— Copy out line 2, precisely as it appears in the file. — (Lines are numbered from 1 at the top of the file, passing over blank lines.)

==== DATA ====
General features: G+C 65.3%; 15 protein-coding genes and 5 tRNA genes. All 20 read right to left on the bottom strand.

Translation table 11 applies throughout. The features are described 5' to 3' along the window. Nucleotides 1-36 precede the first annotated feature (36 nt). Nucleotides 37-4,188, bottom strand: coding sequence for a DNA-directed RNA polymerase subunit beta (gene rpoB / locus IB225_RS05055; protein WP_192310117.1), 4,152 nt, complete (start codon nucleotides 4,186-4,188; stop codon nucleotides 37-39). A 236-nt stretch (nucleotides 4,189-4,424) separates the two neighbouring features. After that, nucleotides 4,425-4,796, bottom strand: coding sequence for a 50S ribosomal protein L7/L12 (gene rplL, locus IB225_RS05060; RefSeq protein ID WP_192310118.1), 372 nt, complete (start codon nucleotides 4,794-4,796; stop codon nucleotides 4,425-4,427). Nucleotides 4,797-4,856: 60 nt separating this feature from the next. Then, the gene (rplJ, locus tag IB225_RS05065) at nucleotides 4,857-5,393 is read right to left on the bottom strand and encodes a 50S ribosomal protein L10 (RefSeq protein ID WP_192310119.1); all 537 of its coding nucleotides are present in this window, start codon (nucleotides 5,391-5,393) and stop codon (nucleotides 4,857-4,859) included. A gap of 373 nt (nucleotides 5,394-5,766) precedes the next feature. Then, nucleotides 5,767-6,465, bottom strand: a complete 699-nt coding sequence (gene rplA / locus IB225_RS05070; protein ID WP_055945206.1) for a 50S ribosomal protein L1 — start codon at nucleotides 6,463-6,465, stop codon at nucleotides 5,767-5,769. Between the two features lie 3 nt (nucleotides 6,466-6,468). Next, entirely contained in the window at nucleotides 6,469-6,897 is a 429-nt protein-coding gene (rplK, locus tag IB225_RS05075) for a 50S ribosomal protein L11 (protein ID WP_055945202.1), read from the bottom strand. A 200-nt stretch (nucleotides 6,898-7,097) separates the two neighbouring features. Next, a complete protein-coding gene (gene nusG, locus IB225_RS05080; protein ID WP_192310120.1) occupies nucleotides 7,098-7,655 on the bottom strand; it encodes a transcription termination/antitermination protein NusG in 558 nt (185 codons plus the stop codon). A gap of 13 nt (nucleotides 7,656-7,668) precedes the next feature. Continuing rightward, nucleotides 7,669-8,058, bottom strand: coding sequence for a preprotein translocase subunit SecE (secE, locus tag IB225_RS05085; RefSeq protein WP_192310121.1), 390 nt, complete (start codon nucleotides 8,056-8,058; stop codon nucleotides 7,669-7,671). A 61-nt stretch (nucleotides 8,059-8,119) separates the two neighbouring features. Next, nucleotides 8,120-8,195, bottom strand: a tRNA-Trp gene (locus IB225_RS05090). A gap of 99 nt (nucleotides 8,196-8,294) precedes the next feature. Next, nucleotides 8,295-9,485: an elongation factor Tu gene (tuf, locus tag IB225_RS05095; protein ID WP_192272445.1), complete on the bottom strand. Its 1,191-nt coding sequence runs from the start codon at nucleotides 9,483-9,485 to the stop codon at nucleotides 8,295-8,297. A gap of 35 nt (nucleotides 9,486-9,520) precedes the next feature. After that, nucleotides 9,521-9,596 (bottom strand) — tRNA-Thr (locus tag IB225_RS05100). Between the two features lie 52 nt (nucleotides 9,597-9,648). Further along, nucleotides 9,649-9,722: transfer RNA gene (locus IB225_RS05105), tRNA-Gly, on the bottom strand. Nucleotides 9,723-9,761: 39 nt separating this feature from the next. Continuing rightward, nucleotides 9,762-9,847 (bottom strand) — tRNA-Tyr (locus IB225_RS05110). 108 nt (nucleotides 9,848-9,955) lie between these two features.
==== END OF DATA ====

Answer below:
Translation table 11 applies throughout. The features are described 5' to 3' along the window. Nucleotides 1-36 precede the first annotated feature (36 nt). Nucleotides 37-4,188, bottom strand: coding sequence for a DNA-directed RNA polymerase subunit beta (gene rpoB / locus IB225_RS05055; protein WP_192310117.1), 4,152 nt, complete (start codon nucleotides 4,186-4,188; stop codon nucleotides 37-39). A 236-nt stretch (nucleotides 4,189-4,424) separates the two neighbouring features. After that, nucleotides 4,425-4,796, bottom strand: coding sequence for a 50S ribosomal protein L7/L12 (gene rplL, locus IB225_RS05060; RefSeq protein ID WP_192310118.1), 372 nt, complete (start codon nucleotides 4,794-4,796; stop codon nucleotides 4,425-4,427). Nucleotides 4,797-4,856: 60 nt separating this feature from the next. Then, the gene (rplJ, locus tag IB225_RS05065) at nucleotides 4,857-5,393 is read right to left on the bottom strand and encodes a 50S ribosomal protein L10 (RefSeq protein ID WP_192310119.1); all 537 of its coding nucleotides are present in this window, start codon (nucleotides 5,391-5,393) and stop codon (nucleotides 4,857-4,859) included. A gap of 373 nt (nucleotides 5,394-5,766) precedes the next feature. Then, nucleotides 5,767-6,465, bottom strand: a complete 699-nt coding sequence (gene rplA / locus IB225_RS05070; protein ID WP_055945206.1) for a 50S ribosomal protein L1 — start codon at nucleotides 6,463-6,465, stop codon at nucleotides 5,767-5,769. Between the two features lie 3 nt (nucleotides 6,466-6,468). Next, entirely contained in the window at nucleotides 6,469-6,897 is a 429-nt protein-coding gene (rplK, locus tag IB225_RS05075) for a 50S ribosomal protein L11 (protein ID WP_055945202.1), read from the bottom strand. A 200-nt stretch (nucleotides 6,898-7,097) separates the two neighbouring features. Next, a complete protein-coding gene (gene nusG, locus IB225_RS05080; protein ID WP_192310120.1) occupies nucleotides 7,098-7,655 on the bottom strand; it encodes a transcription termination/antitermination protein NusG in 558 nt (185 codons plus the stop codon). A gap of 13 nt (nucleotides 7,656-7,668) precedes the next feature. Continuing rightward, nucleotides 7,669-8,058, bottom strand: coding sequence for a preprotein translocase subunit SecE (secE, locus tag IB225_RS05085; RefSeq protein WP_192310121.1), 390 nt, complete (start codon nucleotides 8,056-8,058; stop codon nucleotides 7,669-7,671). A 61-nt stretch (nucleotides 8,059-8,119) separates the two neighbouring features. Next, nucleotides 8,120-8,195, bottom strand: a tRNA-Trp gene (locus IB225_RS05090). A gap of 99 nt (nucleotides 8,196-8,294) precedes the next feature. Next, nucleotides 8,295-9,485: an elongation factor Tu gene (tuf, locus tag IB225_RS05095; protein ID WP_192272445.1), complete on the bottom strand. Its 1,191-nt coding sequence runs from the start codon at nucleotides 9,483-9,485 to the stop codon at nucleotides 8,295-8,297. A gap of 35 nt (nucleotides 9,486-9,520) precedes the next feature. After that, nucleotides 9,521-9,596 (bottom strand) — tRNA-Thr (locus tag IB225_RS05100). Between the two features lie 52 nt (nucleotides 9,597-9,648). Further along, nucleotides 9,649-9,722: transfer RNA gene (locus IB225_RS05105), tRNA-Gly, on the bottom strand. Nucleotides 9,723-9,761: 39 nt separating this feature from the next. Continuing rightward, nucleotides 9,762-9,847 (bottom strand) — tRNA-Tyr (locus IB225_RS05110). 108 nt (nucleotides 9,848-9,955) lie between these two features.